Within the next few months, the State of Maryland will make a decision about who will redevelop the former Crownsville Hospital Center property and how. This decision will have wide-ranging impacts on our region's overall quality of life, traffic congestion, environmental health, tax base and social services safety net.
The 559-acre property (map) is located in the heart of Anne Arundel County. Its rolling hills and woodlands contribute to the area's pastoral character and also form the headwaters of the South River several miles away. Its massive size means that any redevelopment of it will significantly impact the surrounding area for generations to come. It is imperative that this decision be carefully considered.
Crownsville Hospital Center was established in 1910 as the Hospital for the Negro Insane of Maryland. It was desegregated in 1949. For the next 55 years it was one of the State's regional inpatient facilities, serving mentally ill patients primarily from Anne Arundel County and Southern Maryland. The Hospital was built with on-site utilities such as a wastewater treatment plant, water plant and electrical substation. Some of these outdated, asbestos-ridden systems have since become a costly obstacle to the property's redevelopment.
The Hospital has been closed since June of 2004. Since that time the campus has been largely a ghost town (see pictures at forgottenphotography.com.) A handful of non-profit organizations such as the Maryland Food Bank, Hope House, Second Genesis and the Ridge School have been occupying some of its buildings, but many of the 66 buildings have remained vacant. During the administration of former County Executive Janet S. Owens, the County had expressed interest in acquiring the site but was put off by the estimated $15 to $25 million environmental clean-up cost.
Over the past several months a group of State agencies reviewed the property and deemed it to be in the State's interest to dispose of it. In May the Maryland Department of Planning (MDP) issued a Request for Expressions of Interest (REOI) to sell or lease the property for redevelopment. According to a letter from MDP's Deputy Secretary Matthew Power, the State adopted a set of guiding principles for the property which included:
"... restricting uses to those permitted under current zoning, retention of open space, and adaptive reuse of buildings."These guiding principles were adopted in addition to three others previously established by the State Department of Health and Mental Hygiene (DHMH):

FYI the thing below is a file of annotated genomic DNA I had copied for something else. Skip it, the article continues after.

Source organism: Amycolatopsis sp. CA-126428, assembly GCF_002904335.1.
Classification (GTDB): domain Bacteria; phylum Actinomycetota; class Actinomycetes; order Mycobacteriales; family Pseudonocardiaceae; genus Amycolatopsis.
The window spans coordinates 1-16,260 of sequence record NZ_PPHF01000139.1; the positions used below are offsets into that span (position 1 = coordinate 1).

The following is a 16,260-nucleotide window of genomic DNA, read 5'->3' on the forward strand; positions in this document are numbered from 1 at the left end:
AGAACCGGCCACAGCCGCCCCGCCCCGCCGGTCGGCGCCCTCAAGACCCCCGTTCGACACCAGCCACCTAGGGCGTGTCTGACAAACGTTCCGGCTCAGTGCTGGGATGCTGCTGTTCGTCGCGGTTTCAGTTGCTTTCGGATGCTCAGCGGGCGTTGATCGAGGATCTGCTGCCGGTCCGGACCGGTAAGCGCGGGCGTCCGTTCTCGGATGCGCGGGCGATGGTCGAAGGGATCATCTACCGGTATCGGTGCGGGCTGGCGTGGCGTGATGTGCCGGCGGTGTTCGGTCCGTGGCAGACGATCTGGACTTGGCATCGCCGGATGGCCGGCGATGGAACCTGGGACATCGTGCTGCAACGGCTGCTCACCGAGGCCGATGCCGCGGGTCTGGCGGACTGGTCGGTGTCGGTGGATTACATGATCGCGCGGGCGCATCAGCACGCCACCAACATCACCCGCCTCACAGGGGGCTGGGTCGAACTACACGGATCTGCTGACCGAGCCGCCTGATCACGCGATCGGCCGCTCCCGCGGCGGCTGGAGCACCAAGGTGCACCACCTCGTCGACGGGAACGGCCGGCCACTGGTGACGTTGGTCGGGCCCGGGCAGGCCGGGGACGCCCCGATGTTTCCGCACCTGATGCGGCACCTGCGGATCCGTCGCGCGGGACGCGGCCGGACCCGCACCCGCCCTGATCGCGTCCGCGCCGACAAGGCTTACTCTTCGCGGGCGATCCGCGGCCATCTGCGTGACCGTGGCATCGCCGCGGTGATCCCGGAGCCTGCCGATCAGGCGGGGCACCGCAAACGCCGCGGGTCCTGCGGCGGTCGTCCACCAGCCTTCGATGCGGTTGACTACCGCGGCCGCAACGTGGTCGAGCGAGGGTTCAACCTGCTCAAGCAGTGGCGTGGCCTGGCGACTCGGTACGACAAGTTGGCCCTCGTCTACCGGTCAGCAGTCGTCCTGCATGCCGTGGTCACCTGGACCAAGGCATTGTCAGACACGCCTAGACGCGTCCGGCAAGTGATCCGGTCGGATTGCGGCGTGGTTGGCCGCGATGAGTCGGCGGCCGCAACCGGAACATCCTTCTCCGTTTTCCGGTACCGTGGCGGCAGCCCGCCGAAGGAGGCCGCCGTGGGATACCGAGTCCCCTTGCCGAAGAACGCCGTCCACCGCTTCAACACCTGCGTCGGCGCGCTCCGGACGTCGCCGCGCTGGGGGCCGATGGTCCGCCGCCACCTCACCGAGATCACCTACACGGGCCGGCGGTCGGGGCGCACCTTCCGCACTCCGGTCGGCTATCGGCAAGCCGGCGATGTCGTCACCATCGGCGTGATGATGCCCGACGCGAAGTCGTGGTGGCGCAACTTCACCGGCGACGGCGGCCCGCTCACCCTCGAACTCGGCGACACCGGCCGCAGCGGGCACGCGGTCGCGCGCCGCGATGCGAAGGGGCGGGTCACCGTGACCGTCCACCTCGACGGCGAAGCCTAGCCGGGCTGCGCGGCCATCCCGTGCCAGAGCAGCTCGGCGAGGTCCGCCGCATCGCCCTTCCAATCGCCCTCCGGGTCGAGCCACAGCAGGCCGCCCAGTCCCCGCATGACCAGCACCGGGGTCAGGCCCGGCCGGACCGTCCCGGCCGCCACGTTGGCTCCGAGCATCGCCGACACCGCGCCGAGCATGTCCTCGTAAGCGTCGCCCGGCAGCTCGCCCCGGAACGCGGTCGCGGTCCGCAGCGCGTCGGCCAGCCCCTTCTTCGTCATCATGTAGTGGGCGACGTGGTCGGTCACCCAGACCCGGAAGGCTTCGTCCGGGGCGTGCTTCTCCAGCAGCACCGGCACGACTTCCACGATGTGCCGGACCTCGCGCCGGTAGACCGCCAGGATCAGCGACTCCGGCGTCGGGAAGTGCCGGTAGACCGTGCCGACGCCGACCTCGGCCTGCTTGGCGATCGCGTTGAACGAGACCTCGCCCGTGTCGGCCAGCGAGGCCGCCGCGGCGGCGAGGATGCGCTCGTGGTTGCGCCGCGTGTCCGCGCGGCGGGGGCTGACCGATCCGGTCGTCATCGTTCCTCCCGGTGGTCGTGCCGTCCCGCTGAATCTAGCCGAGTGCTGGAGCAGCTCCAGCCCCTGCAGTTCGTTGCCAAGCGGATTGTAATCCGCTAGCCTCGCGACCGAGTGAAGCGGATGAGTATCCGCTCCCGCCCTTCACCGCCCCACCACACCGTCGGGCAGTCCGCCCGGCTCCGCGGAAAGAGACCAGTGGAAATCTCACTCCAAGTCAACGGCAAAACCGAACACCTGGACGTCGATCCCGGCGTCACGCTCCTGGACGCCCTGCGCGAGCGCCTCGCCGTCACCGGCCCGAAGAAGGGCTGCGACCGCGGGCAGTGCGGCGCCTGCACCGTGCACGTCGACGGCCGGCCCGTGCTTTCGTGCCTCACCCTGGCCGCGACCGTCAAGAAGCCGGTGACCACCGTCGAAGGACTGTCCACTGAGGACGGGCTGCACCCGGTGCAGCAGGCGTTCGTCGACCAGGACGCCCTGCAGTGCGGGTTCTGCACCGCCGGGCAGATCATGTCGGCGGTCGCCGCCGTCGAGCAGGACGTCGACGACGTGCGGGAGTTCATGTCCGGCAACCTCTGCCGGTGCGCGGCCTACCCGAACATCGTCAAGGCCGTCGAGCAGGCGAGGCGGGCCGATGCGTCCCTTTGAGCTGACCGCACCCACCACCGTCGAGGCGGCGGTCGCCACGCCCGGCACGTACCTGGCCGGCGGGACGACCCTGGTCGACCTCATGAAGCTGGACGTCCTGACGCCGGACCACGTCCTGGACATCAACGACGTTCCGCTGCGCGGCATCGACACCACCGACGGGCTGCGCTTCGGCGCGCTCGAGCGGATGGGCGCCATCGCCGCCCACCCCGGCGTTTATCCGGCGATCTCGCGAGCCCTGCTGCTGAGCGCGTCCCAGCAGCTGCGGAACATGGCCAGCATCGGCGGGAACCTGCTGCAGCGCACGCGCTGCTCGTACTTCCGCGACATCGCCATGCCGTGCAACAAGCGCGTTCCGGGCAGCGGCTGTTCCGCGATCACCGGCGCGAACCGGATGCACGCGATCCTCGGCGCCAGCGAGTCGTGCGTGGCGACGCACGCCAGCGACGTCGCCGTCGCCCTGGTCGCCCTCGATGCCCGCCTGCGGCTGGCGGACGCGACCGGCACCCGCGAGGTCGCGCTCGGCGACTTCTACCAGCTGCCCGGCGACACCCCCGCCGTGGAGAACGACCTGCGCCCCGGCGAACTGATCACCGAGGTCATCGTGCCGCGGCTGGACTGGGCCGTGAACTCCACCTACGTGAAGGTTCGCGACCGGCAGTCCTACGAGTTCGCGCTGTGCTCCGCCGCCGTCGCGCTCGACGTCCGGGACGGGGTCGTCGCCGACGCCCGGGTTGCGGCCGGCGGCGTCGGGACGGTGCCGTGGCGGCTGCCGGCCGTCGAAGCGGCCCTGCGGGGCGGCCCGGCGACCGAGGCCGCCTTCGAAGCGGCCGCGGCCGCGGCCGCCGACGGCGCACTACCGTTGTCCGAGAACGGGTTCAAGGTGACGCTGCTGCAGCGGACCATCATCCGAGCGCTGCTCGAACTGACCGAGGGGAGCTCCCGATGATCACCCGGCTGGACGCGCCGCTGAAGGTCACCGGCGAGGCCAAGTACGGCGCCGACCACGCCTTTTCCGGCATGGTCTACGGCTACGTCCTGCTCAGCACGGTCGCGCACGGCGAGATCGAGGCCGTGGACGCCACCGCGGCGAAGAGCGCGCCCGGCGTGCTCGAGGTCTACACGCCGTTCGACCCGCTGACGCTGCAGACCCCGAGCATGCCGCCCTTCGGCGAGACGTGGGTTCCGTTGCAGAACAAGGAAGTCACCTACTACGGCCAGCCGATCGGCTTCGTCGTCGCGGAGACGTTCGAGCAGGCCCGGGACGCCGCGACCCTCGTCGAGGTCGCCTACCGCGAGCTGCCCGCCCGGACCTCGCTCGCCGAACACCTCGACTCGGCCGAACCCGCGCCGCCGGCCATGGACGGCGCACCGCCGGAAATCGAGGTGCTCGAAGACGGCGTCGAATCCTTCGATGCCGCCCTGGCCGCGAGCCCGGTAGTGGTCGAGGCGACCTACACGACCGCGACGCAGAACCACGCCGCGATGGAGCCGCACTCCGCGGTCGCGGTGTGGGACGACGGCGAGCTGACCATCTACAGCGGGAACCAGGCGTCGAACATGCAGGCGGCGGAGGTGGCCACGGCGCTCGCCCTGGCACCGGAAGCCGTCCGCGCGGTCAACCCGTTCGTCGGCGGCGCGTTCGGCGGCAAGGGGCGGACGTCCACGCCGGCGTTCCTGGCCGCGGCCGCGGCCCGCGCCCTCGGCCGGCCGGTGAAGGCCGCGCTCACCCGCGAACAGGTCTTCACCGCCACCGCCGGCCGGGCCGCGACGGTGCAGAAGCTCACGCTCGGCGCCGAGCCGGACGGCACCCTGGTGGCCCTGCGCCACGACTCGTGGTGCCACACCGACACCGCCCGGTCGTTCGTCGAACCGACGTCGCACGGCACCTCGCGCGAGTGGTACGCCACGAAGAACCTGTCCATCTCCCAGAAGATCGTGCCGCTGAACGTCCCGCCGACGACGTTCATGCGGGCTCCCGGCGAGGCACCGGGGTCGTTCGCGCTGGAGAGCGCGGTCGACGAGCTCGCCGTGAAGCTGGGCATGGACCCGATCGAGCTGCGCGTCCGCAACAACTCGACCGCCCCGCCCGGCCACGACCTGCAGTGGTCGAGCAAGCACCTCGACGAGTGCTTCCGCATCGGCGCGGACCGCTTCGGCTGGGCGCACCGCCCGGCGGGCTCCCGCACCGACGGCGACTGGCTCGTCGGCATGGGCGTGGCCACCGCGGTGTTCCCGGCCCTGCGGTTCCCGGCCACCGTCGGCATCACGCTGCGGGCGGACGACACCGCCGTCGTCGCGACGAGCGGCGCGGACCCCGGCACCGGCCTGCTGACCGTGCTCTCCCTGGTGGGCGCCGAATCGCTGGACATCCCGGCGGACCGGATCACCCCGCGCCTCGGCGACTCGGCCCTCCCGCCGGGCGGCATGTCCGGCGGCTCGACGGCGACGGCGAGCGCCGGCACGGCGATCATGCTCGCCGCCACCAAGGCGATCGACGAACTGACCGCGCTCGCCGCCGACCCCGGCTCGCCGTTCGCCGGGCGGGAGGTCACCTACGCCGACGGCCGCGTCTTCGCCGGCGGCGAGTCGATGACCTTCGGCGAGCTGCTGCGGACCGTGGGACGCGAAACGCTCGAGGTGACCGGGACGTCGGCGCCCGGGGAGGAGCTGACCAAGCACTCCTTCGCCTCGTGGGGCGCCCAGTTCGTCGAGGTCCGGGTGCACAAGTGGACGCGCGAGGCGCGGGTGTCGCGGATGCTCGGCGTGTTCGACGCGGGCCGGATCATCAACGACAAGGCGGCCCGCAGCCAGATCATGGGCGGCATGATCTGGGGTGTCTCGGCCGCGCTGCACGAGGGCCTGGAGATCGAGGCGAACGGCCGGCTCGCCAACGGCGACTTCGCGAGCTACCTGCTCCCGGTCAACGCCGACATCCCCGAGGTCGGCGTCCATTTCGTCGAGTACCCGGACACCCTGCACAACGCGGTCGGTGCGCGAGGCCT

"(1) to maintain existing tenant-based behavioral health capacity, and preferably increase, privately operated outpatient and inpatient behavioral health service capacity on site; (2) to maximize return on the value of the property and deposit proceeds from disposition of the property in the Community Trust Fund to benefit individuals with mental illness; and (3) to reduce, and eventually eliminate, the annual costs paid by DHMH for the operation of the on-site water and sewer systems and other costs."Local priorities
My preference would have been for Anne Arundel County to acquire the property and control its own destiny. Because that is not going to happen, Councilman Jamie Benoit and I sent a letter last week to Deputy Secretary Power to request the State's support for the following five local priorities:
- Compliance with local zoning;
- Minimal impact on vehicle traffic;
- Preservation of undeveloped land;
- Maintenance on non-profits on site; and
- Community participation.
Right now any discussion about the future of the property is just speculation. The range of options will become clearer next week after the June 30 deadline to respond to the REOI. Once the responses come in, we will begin to be able to weigh the pros and cons of the different development proposals.
Thus far I have been encouraged by the State's proactive communication with local officials, and am cautiously optimistic that this collaborative spirit will continue. However, the State is facing a significant budget crunch. It remains to be seen whether the State will be able to resist the temptation to view the property first and foremost as a cash cow.
As the process moves forward it is important for citizens to get involved and advise their State representatives of their concerns and priorities. I will continue to closely monitor the process and work with State and community stakeholders to achieve a positive outcome not only for the State, but for our County and its communities as well.
- The Sun: Hospital site up for development (June 22, 2008)
- The Capital: Crownsville Hospital property in limbo (June 24, 2008)
- The Capital: Editorial: Nonprofits shouldn't be ousted from old hospital site (June 25, 2008)